Where We Belong is an impressively credentialed show from The Woolly Mammoth Theatre Company in association with the Folger Shakespeare Library, and this month it’s launching its national tour in Philadelphia. The promo postcard tells us that the Suzanne Roberts Theater stands on the indigenous territory known as “Lenapehoking,” the traditional homelands of the Lenape Indians, although the focus of the show is on the Mohegan tribe.
This is a show with a cause, though its political agenda is never quite clarified in the course of this overlong one-woman show. It is “complicated,” as we’re told over and over again.
Madeline Sayet, an indigenous director, TED Fellow, and recipient of many awards and honors including The White House Champion of Change Award, is the writer and performer, and if Where We Belong has a plot, it goes something like this:
As a child, she is raised by her Mohegan mother, divorced from a Jewish father whose influence in Sayet’s life is next to nonexistent. She is named Acokayis, which means blackbird, a name she shares with Bodernasha, the last fluent speaker of the Mohegan language. This places a burden on the girl who grows up to fall in love with language, especially that of Shakespeare’s plays.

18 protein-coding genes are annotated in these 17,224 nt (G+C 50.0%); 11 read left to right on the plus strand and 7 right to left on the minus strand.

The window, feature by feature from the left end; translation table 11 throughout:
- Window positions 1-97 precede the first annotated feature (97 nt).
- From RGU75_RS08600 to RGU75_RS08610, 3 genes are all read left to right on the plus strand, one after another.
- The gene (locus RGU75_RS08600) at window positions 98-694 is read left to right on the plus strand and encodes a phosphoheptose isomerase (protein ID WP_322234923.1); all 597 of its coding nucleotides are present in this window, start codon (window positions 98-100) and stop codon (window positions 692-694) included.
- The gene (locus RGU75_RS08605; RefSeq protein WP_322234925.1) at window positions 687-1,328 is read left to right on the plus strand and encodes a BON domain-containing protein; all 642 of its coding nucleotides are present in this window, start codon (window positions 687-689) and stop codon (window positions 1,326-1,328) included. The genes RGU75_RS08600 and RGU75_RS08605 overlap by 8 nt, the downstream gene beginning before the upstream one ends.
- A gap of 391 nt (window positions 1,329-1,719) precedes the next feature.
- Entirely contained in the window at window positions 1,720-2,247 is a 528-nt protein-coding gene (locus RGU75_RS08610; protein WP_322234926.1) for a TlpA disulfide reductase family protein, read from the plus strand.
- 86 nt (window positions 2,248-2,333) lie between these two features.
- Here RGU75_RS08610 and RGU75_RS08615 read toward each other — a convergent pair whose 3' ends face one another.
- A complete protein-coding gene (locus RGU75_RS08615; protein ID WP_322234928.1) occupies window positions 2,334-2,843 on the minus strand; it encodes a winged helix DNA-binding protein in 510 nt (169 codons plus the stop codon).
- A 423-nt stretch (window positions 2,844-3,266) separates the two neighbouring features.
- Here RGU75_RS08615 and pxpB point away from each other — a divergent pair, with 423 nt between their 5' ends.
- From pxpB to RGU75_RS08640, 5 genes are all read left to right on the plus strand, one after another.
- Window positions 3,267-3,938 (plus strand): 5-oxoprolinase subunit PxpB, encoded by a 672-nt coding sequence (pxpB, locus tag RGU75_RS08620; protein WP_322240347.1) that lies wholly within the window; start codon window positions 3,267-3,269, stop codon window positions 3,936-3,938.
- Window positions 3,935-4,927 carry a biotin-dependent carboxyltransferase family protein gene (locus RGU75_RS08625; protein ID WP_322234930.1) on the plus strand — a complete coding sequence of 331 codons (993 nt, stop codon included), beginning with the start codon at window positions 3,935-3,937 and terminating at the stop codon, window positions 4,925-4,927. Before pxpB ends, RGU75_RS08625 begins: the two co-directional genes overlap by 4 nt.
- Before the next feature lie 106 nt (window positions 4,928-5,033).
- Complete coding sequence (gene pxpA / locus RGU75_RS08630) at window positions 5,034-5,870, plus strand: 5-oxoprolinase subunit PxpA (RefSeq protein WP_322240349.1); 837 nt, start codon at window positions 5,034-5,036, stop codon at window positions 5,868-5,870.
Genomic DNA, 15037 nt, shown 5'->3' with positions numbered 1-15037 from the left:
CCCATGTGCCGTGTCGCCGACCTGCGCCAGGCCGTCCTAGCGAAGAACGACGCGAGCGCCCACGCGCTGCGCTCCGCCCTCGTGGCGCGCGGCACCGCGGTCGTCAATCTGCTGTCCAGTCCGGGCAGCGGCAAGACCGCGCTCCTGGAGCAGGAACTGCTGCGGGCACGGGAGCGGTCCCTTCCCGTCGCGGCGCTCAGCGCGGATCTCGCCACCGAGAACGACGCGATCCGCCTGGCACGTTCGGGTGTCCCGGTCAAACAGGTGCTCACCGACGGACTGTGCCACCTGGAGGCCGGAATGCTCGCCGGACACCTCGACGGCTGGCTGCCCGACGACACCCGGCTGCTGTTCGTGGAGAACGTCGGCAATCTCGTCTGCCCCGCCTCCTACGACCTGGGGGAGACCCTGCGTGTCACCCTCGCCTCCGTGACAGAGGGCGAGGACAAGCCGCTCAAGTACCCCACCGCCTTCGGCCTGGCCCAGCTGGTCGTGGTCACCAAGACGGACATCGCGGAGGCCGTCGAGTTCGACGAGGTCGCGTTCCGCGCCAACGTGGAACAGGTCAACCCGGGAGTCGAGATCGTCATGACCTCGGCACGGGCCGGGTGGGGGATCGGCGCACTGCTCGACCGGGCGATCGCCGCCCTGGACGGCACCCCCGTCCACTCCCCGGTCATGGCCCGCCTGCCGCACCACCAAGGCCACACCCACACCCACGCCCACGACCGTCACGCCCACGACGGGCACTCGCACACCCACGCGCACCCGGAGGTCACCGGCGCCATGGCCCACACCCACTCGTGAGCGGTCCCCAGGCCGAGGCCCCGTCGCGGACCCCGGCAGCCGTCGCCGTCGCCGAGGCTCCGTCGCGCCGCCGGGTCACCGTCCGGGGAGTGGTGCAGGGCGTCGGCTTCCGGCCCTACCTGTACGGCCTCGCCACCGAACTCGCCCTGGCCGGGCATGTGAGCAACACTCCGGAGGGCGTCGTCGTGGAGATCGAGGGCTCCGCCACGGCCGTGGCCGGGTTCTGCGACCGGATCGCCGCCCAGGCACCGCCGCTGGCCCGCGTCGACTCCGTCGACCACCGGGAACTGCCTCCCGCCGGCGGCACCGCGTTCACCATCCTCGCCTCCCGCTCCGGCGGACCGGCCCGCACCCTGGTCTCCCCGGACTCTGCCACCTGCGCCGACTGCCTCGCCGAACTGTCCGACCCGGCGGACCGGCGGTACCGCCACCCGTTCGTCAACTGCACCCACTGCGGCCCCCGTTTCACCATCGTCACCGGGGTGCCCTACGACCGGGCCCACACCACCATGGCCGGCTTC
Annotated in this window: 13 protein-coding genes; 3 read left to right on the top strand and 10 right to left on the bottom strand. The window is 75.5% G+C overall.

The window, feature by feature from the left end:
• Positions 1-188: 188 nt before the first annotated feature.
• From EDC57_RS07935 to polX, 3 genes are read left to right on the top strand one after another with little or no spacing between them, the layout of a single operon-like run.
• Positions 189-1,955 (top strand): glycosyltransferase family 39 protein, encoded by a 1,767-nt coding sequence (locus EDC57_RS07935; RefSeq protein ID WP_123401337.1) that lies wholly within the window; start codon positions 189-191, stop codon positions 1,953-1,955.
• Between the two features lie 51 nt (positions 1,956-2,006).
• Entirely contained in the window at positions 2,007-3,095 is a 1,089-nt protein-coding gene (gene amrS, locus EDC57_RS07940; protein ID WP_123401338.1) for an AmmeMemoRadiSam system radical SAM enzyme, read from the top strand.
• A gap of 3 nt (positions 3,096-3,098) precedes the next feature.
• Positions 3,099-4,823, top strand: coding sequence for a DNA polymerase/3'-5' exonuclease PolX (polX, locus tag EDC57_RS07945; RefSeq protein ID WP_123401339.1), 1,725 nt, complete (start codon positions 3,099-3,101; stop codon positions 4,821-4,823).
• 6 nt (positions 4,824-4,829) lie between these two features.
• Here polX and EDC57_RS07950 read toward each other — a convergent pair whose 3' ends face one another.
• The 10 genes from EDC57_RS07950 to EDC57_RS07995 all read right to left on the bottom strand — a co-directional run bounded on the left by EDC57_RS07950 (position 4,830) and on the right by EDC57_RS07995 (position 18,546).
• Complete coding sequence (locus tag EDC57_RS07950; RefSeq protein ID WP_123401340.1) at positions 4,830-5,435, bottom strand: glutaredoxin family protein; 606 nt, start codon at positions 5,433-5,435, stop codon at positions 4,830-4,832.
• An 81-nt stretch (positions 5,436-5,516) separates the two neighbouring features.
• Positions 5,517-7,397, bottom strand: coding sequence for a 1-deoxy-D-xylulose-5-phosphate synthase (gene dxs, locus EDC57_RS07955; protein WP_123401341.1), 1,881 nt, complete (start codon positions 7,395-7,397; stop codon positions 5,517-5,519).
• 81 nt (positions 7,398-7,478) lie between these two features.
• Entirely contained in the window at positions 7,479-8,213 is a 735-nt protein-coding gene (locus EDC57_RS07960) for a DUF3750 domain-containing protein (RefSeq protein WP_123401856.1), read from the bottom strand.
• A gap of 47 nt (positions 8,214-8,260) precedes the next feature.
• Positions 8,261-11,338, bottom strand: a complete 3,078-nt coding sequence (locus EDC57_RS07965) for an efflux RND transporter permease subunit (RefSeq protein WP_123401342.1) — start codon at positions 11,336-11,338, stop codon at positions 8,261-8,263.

She goes to England to study for her PhD. She plans to direct plays to reveal their colonial bias and to cast indigenous actors in indigenous roles, but she is haunted by her ancestors’ voices and hounded to come home by her mother via Skype. Using airport barriers and the Brexit vote as easy symbols, she traces her struggles between wanting to honor her heritage and wanting the world to be peaceful and united. Ultimately, she quits the PhD program.
Sayet utilizes a variety of voices to differentiate her characters, indicting the Brits with many embarrassingly bad accents and performing her mother’s role in a crass and mocking tone. She obviously expects sympathetic laughter, which was not on offer the night I saw this show.
Most problematic is her discussion (this is more a lecture/harangue than a play) of The Tempest. Prospero, as she tells it, is the oppressive colonizer and Caliban the disinherited native of the island. She presents this idea as if it is original, but anybody who knows anything about Shakespearean studies (and Sayet has a master’s in postcolonial theory and Shakespeare) knows that in the 60s and 70s postcolonial criticism—using exactly the example of The Tempest—was all the academic rage.
I would have loved to hear some of the traditional Mohegan stories she hints at, but instead all we get is a young woman’s earnest and confused identity crisis.
[Philadelphia Theater Company at the Suzanne Roberts Theater, 480 S. Broad St.] April 15-May 8, 2022; philadelphiatheatrecompany.org